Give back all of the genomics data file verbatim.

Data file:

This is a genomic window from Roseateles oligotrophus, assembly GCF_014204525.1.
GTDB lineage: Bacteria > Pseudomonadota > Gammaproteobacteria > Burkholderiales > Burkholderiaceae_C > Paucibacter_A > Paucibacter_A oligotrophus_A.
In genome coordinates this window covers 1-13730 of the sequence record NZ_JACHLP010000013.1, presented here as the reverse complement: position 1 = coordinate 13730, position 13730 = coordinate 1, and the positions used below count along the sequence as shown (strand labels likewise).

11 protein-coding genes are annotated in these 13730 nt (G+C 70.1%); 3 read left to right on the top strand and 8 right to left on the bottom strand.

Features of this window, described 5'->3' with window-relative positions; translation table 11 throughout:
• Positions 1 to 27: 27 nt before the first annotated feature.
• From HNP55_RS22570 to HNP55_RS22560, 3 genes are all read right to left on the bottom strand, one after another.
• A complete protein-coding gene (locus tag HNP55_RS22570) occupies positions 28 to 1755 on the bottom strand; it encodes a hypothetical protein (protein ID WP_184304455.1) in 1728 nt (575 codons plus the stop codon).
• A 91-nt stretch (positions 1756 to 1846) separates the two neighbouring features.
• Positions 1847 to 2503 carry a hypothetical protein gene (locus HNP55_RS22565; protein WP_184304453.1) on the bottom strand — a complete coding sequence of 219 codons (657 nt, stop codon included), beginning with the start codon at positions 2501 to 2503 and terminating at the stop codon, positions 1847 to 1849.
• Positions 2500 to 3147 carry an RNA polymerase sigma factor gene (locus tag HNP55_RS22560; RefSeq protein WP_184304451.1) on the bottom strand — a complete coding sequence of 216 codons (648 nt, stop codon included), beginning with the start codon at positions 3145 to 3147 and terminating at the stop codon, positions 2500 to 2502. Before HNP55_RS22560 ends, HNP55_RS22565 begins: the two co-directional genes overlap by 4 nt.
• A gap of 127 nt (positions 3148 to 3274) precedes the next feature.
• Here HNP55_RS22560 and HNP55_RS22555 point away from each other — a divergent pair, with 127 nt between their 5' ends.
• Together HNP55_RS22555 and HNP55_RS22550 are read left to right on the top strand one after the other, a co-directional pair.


This is a genomic window from Roseateles oligotrophus, assembly GCF_014204525.1.
GTDB lineage: Bacteria > Pseudomonadota > Gammaproteobacteria > Burkholderiales > Burkholderiaceae_C > Paucibacter_A > Paucibacter_A oligotrophus_A.
In genome coordinates this window covers 1-13730 of the sequence record NZ_JACHLP010000013.1, presented here as the reverse complement: position 1 = coordinate 13730, position 13730 = coordinate 1, and the positions used below count along the sequence as shown (strand labels likewise).

11 protein-coding genes are annotated in these 13730 nt (G+C 70.1%); 3 read left to right on the top strand and 8 right to left on the bottom strand.

Features of this window, described 5'->3' with window-relative positions; translation table 11 throughout:
• Positions 1 to 27: 27 nt before the first annotated feature.
• From HNP55_RS22570 to HNP55_RS22560, 3 genes are all read right to left on the bottom strand, one after another.
• A complete protein-coding gene (locus tag HNP55_RS22570) occupies positions 28 to 1755 on the bottom strand; it encodes a hypothetical protein (protein ID WP_184304455.1) in 1728 nt (575 codons plus the stop codon).
• A 91-nt stretch (positions 1756 to 1846) separates the two neighbouring features.
• Positions 1847 to 2503 carry a hypothetical protein gene (locus HNP55_RS22565; protein WP_184304453.1) on the bottom strand — a complete coding sequence of 219 codons (657 nt, stop codon included), beginning with the start codon at positions 2501 to 2503 and terminating at the stop codon, positions 1847 to 1849.
• Positions 2500 to 3147 carry an RNA polymerase sigma factor gene (locus tag HNP55_RS22560; RefSeq protein WP_184304451.1) on the bottom strand — a complete coding sequence of 216 codons (648 nt, stop codon included), beginning with the start codon at positions 3145 to 3147 and terminating at the stop codon, positions 2500 to 2502. Before HNP55_RS22560 ends, HNP55_RS22565 begins: the two co-directional genes overlap by 4 nt.
• A gap of 127 nt (positions 3148 to 3274) precedes the next feature.
• Here HNP55_RS22560 and HNP55_RS22555 point away from each other — a divergent pair, with 127 nt between their 5' ends.
• Together HNP55_RS22555 and HNP55_RS22550 are read left to right on the top strand one after the other, a co-directional pair.